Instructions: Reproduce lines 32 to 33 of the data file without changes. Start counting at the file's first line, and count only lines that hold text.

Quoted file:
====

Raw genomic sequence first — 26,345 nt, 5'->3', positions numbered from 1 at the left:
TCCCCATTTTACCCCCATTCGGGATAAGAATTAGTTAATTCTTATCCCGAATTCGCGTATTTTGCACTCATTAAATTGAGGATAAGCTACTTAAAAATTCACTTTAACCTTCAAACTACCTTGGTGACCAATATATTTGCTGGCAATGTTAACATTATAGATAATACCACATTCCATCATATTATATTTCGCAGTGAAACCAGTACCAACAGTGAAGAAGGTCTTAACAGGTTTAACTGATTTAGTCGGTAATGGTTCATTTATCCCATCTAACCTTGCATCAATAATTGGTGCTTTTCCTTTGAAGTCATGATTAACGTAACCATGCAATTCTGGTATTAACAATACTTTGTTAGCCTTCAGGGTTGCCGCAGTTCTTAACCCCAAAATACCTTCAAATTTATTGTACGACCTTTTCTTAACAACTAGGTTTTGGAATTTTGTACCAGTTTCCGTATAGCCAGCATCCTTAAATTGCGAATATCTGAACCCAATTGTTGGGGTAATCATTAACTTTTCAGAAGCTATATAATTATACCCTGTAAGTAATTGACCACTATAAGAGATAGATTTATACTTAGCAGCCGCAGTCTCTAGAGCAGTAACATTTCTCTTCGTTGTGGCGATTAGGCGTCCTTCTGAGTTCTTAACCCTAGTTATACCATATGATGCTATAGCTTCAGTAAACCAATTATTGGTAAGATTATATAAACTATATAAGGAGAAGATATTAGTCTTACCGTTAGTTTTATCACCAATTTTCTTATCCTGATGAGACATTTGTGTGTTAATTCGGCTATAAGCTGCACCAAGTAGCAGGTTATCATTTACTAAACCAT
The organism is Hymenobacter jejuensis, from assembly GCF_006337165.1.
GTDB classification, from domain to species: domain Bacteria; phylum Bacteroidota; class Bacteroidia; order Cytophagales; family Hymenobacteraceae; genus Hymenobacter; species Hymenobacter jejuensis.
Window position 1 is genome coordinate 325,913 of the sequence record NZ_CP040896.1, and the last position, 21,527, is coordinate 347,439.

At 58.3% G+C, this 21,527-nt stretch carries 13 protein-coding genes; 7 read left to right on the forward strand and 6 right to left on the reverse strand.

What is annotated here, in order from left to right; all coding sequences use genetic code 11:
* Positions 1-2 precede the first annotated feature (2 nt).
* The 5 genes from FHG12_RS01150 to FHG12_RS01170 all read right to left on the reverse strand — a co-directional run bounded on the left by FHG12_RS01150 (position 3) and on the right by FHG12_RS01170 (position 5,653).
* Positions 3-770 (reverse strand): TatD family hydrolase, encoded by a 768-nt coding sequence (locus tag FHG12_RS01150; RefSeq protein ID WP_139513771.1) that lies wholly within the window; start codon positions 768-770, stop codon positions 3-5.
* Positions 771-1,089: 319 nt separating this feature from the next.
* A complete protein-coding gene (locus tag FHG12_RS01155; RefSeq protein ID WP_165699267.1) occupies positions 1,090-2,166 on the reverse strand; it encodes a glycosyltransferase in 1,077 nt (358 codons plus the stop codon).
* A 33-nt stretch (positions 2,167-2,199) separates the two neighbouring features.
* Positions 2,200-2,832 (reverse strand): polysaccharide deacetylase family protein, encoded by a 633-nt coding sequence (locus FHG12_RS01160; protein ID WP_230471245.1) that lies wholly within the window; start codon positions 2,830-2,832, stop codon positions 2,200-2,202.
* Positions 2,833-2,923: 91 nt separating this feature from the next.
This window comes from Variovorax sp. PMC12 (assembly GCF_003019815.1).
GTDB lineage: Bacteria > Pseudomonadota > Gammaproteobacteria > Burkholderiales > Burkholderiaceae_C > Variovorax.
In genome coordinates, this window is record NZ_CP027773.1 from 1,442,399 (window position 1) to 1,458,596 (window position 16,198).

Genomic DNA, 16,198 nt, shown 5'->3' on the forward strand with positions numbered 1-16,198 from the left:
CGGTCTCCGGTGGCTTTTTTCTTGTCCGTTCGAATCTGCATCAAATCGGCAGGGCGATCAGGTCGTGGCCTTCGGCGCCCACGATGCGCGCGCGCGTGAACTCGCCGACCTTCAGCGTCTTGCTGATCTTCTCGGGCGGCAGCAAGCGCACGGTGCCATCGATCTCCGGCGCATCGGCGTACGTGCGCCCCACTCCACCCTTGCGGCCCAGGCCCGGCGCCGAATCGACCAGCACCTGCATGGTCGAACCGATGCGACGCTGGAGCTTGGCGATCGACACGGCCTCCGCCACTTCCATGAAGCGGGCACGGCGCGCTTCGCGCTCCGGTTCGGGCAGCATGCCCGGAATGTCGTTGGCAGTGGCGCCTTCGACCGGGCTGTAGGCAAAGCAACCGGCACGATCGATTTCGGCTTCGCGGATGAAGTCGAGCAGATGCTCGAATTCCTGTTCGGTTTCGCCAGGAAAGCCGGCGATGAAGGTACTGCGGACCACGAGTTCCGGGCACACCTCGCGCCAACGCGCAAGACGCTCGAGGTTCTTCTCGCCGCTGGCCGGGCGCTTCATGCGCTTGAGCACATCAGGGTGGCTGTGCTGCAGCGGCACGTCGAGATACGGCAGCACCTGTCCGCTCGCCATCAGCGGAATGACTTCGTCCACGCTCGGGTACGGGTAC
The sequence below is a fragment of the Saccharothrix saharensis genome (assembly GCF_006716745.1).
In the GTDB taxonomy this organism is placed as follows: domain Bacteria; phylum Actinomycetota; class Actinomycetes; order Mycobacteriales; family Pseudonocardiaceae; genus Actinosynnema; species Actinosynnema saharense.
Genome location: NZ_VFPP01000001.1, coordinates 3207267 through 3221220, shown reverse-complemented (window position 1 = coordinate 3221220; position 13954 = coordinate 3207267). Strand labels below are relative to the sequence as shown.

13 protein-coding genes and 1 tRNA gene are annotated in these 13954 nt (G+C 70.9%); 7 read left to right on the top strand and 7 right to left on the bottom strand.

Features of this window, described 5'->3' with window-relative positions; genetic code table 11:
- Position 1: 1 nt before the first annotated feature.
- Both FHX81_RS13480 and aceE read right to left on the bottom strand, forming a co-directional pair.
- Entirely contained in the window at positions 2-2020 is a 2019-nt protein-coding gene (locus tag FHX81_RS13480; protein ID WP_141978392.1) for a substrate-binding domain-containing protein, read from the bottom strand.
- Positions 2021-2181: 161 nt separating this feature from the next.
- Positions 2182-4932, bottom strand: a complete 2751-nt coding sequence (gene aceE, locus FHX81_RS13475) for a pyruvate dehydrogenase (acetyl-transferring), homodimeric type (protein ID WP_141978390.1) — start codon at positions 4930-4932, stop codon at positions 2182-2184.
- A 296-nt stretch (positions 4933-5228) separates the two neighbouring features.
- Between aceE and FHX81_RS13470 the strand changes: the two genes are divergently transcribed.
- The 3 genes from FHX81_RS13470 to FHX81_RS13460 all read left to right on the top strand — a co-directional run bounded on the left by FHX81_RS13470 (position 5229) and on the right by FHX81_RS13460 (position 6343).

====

- Between aceE and FHX81_RS13470 the strand changes: the two genes are divergently transcribed.
- The 3 genes from FHX81_RS13470 to FHX81_RS13460 all read left to right on the top strand — a co-directional run bounded on the left by FHX81_RS13470 (position 5229) and on the right by FHX81_RS13460 (position 6343).